Thus, journalists are asking questions such as these:
How will the cardinals vote?
What are they doing to campaign and win votes?
What are the political issues that are being debated?
What are the names of the factions?
Who are the good guys and who are the bad guys, based on their stances on the political issues that matter to editors?
Who is most likely to favor the changes in ancient doctrines that the editors would like to see made?
At the heart of all this, as of late, is the drive to understand “what Catholics want” from a new pope. This leads to polls built on the assumption that there are people called “normal Catholics” who can be polled and plugged into the questions listed above.
Oh my. That sound you hear, after reading all of this, is the sound of church-going, active, doctrinally minded Catholics screaming, because framing a papal election in these terms — for them — is kind of like listening to fingernails scraping a chalkboard.
This produces headlines such as the following, care of The Washington Post:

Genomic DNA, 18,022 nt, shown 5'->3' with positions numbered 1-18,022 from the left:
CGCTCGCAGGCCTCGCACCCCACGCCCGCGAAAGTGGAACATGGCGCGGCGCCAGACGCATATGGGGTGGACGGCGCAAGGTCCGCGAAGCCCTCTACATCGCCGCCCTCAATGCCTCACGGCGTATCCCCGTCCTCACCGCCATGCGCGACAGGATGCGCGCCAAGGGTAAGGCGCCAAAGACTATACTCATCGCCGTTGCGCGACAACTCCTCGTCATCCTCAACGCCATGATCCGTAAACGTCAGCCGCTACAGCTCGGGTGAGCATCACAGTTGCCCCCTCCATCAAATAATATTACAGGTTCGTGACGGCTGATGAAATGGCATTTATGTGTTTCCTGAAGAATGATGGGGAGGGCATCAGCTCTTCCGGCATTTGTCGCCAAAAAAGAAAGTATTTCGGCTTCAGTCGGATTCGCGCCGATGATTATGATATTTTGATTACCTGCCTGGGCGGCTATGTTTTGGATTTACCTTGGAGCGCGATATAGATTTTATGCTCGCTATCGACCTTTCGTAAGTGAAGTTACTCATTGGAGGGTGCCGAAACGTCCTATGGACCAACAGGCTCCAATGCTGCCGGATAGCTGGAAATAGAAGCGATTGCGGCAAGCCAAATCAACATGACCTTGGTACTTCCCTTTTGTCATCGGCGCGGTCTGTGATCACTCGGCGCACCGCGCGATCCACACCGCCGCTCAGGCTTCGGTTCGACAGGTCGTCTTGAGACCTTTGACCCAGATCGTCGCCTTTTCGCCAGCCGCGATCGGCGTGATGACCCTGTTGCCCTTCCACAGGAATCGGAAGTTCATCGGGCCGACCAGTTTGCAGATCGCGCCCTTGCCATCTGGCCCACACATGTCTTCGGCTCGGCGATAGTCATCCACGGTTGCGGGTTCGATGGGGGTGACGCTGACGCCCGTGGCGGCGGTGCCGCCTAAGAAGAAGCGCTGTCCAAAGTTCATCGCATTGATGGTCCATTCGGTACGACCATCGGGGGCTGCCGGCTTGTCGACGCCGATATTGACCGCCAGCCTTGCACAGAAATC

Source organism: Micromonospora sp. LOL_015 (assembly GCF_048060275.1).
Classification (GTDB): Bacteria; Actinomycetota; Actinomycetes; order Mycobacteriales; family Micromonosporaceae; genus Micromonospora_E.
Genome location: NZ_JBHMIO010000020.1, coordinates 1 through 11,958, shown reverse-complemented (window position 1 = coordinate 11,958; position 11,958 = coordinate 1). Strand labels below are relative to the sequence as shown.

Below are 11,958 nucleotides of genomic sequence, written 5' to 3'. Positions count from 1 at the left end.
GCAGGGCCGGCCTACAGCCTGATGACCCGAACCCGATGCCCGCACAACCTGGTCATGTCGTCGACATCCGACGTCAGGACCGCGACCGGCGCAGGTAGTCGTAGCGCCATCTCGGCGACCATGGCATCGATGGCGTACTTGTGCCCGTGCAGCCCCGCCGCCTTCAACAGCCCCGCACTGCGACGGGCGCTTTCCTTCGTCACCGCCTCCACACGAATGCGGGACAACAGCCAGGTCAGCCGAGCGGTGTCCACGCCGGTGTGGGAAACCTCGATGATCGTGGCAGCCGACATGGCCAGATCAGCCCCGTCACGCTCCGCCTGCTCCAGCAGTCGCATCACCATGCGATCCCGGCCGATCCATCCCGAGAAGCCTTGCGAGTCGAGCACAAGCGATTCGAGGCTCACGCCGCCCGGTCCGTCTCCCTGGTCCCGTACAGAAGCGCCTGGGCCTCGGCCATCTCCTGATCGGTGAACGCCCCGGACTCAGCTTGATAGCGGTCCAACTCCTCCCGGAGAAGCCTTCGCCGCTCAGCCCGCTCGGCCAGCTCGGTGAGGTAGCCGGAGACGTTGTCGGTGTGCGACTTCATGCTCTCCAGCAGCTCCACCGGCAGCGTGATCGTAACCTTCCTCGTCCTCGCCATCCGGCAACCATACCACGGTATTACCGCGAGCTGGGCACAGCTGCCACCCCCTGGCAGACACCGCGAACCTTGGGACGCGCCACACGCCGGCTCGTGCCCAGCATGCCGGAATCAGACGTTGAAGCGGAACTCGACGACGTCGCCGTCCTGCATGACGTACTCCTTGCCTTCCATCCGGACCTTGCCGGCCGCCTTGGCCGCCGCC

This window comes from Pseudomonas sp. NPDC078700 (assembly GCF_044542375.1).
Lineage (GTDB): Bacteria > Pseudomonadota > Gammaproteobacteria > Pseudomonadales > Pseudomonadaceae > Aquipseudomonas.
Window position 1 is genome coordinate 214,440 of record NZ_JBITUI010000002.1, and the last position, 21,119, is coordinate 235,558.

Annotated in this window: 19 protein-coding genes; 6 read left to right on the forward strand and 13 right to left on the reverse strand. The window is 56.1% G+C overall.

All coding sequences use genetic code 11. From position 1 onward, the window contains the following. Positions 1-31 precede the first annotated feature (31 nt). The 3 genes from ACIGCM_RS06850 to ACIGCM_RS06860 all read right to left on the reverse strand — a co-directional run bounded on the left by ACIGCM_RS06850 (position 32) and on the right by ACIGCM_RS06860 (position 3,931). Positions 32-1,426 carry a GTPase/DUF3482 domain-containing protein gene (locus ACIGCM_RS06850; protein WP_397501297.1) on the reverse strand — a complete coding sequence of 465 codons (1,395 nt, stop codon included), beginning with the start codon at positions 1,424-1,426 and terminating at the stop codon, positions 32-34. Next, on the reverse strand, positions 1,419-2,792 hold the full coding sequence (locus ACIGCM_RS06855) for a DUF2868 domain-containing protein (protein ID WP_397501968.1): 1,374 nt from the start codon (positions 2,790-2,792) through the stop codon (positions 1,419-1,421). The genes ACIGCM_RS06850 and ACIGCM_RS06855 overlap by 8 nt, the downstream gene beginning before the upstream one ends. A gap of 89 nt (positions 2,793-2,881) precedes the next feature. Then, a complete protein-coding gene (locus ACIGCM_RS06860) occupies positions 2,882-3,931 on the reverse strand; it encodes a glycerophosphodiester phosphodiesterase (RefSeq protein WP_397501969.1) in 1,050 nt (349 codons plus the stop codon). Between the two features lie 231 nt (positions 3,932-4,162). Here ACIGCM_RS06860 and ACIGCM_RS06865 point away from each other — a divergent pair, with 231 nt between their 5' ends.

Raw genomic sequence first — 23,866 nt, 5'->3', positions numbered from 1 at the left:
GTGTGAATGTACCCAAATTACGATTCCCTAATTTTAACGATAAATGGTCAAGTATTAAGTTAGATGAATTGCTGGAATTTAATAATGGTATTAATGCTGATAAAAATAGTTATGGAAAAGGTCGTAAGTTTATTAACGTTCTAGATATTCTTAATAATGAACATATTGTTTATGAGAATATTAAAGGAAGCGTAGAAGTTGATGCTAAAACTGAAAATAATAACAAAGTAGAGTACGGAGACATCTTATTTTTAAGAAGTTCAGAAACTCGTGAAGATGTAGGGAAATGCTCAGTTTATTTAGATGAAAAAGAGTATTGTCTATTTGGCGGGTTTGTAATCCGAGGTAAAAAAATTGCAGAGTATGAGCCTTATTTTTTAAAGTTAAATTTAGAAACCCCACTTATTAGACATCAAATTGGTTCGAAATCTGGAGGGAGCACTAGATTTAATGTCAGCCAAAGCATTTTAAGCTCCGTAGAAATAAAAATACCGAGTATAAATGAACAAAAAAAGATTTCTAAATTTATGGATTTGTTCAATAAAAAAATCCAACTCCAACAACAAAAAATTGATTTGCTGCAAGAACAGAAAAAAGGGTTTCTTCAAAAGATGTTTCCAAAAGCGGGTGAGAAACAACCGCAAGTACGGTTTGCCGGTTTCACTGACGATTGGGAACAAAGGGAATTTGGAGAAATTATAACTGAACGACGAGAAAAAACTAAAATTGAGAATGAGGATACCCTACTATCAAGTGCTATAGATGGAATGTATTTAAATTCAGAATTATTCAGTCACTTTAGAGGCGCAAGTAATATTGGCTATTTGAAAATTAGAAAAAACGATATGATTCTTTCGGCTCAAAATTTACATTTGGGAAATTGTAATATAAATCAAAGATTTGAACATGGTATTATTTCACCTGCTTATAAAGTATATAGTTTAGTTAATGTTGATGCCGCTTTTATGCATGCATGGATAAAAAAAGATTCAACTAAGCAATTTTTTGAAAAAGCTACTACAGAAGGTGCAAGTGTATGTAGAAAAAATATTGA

Poll: Majority of U.S. Catholics favor change
The top of the story under this headline is oh so typical:
A majority of American Roman Catholics consider the church out of touch with their views and they want the new pope to usher in policies that reflect more modern attitudes, according to a new Washington Post-ABC News poll.
As cardinals gather in the Vatican to select a successor to retired Pope Benedict XVI, the poll suggests most Catholics in the United States hope the next pope will move the church in a new direction that someday could include married priests and female priests.
Yet even as six in 10 Catholics characterize the church as not in sync with their attitudes and lifestyles, 86 percent said it remains relevant, according to the poll, conducted last week. And more than two-thirds of the Catholics polled praise Benedict, saying he did a “good” or “excellent” job.
I am happy to report that, right after this newsy train wreck, the reporting team — as opposed to the headline writing team — got its act together and alerted readers to the reality behind these numbers.